and then on page 7:
THE BEXLEYHEATH CLOCK TOWER
Fitting Memorial of the Coronation
THE INAUGURAL CEREMONY
"There are those who to-day feel proud when they gaze upon the clock tower in the Bexleyheath Market Place that will serve as a reminder for all time of the Coronation of His Most Gracious Majesty King George V. It is a fitting memorial of a great event, and it is the consummation of much labour, labour that has for the most part been unobtrusive, and certainly not made lighter by the resistance, passive and otherwise, of some, who for no apparent reason, have been pleased to look on the project with something less than favour. It is not to them that the residents have to give thanks for the first attempt to give Bexleyheath something in the way of architectural adornment, but if they obtain pleasure or profit, direct or indirect, from the undertaking no one will be better pleased, we are sure than those who have given their time to forward the project.
COST AND MEASUREMENTS
On Wednesday, the tower was formally inaugurated, the door opened officially, the four dials of the clocks unveiled, and, thanks to the kindness of the Gala Committee, the foundation laid of the fund that is to provide the mechanism for chimes attached to the clock. Work on the Tower was commenced on November 20th last, and it has been completed for some time, the cost being some £590, of which £40 has still to be provided. The foundation stone was laid on January 8th, the historical records being placed underneath. The design of the tower was entrusted, after open competition, to Mr. Walter M. Epps, A.R.I.B.A., and is in freely treated Renaissance style. The base measures 13 feet each way, the height from the ground to the centre of the clock face is 31 feet, and from the ground to the top of the weather vane 46 feet. The clock is electrically controlled, and is guaranteed to be correct to 30 seconds. The four dials are each 3ft. 4in. in diameter, and will be lighted at night time. The base of the tower is used by the electrical department as a transformer station, thus doing away with those unsightly erections which for so long have disfigured the Market Place. During the past few days the appearance of the space surrounding the tower has been further improved by certain alterations, towards the cost of which the County Council has contributed.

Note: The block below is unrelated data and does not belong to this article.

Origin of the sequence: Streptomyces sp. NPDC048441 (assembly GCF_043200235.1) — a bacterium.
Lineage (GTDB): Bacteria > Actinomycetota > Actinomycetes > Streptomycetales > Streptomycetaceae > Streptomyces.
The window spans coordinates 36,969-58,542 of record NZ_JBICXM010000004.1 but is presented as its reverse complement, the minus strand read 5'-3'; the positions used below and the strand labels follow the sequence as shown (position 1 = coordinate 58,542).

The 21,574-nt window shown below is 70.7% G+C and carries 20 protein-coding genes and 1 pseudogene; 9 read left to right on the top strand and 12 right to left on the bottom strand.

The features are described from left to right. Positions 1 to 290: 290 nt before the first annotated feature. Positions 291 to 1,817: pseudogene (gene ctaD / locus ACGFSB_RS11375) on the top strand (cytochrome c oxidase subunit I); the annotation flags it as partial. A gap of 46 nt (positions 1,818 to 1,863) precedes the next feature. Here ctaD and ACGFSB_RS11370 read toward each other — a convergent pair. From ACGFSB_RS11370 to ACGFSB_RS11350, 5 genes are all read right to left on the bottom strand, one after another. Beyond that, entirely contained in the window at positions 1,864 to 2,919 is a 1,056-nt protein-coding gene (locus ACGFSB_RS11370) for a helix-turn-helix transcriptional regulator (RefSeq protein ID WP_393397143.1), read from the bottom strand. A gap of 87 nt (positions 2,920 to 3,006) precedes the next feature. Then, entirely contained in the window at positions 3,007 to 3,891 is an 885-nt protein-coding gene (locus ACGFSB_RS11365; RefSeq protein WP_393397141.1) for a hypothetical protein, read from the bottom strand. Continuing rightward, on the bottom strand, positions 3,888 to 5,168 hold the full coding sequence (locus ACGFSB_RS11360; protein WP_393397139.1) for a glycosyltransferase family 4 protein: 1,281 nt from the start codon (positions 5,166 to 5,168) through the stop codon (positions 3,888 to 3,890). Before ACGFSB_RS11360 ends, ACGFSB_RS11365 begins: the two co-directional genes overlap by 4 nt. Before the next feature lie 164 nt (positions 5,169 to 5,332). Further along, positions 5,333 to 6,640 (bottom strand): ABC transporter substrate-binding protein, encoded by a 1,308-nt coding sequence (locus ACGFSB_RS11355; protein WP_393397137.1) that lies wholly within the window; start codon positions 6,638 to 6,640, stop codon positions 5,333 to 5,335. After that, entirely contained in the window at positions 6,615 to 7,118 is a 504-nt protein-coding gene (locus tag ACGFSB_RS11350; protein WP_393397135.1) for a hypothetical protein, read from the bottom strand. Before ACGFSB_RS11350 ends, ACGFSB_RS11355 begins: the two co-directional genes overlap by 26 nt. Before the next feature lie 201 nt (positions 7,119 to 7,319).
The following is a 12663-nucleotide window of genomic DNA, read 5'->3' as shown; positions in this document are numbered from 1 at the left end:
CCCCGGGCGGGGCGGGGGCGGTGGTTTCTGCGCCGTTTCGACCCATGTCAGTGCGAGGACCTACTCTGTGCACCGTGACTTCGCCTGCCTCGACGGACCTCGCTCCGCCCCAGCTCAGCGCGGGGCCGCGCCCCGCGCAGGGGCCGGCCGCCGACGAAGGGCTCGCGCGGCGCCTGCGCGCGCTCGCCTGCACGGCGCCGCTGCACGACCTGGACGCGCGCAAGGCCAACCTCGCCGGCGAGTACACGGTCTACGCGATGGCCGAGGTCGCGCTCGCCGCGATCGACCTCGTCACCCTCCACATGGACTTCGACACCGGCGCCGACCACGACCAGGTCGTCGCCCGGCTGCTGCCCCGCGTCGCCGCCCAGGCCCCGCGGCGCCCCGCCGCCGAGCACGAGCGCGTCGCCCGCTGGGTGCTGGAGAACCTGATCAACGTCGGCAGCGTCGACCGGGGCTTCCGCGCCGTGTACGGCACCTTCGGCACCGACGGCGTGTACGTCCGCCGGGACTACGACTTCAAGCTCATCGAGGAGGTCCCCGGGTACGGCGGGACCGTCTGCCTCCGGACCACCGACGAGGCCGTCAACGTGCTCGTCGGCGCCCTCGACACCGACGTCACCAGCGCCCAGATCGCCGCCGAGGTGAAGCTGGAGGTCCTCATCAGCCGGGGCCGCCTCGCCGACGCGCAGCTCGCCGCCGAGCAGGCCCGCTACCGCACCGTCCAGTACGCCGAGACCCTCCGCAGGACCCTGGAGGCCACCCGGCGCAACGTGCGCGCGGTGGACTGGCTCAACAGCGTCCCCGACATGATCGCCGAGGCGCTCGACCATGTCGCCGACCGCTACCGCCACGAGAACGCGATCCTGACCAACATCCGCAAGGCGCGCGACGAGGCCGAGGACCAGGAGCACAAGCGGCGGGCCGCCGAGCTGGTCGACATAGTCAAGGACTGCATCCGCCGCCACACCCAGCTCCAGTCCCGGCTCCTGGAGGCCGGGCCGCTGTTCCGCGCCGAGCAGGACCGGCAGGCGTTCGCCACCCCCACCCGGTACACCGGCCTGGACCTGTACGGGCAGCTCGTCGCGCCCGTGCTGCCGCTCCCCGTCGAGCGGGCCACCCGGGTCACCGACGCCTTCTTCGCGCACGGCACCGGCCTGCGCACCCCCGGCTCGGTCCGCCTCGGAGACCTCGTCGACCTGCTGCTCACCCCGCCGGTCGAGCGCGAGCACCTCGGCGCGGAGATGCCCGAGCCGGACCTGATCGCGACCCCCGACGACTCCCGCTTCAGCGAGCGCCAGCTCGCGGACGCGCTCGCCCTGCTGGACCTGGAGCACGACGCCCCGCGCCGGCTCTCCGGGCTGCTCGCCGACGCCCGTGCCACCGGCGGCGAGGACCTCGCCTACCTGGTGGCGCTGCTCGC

There are many to whom thanks should be accorded for the part they have taken in the work, but a few deserve special mention. Foremost amongst them are Mr G. Sheldon, J.P., the Chairman of the Committee, Mr E. J. Reid, whose help has been most valuable. Messrs. W. T. Smith, H. G. Ticehurst, and W. T. Howse, the members of the Building sub-Committee, Mr. Epps (the Architect), Mr. T. G. Baynes and his indefatigable assistant, Mr. P. E. Bex, and the other members of the Executive Committee."
Keywords: Celebrations; Coronation of George V (1911)
Locations: United Kingdom; England; London; Kent; Bexley; Bexleyheath